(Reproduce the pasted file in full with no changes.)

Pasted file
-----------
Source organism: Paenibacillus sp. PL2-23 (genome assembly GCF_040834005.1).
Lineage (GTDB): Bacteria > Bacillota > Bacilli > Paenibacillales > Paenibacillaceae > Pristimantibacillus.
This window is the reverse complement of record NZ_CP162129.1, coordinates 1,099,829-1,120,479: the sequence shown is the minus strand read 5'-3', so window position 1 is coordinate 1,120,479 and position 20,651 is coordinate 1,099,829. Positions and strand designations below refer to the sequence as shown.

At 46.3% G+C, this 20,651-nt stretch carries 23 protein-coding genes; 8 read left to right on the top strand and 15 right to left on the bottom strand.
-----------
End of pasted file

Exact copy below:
Source organism: Paenibacillus sp. PL2-23 (genome assembly GCF_040834005.1).
Lineage (GTDB): Bacteria > Bacillota > Bacilli > Paenibacillales > Paenibacillaceae > Pristimantibacillus.
This window is the reverse complement of record NZ_CP162129.1, coordinates 1,099,829-1,120,479: the sequence shown is the minus strand read 5'-3', so window position 1 is coordinate 1,120,479 and position 20,651 is coordinate 1,099,829. Positions and strand designations below refer to the sequence as shown.

At 46.3% G+C, this 20,651-nt stretch carries 23 protein-coding genes; 8 read left to right on the top strand and 15 right to left on the bottom strand.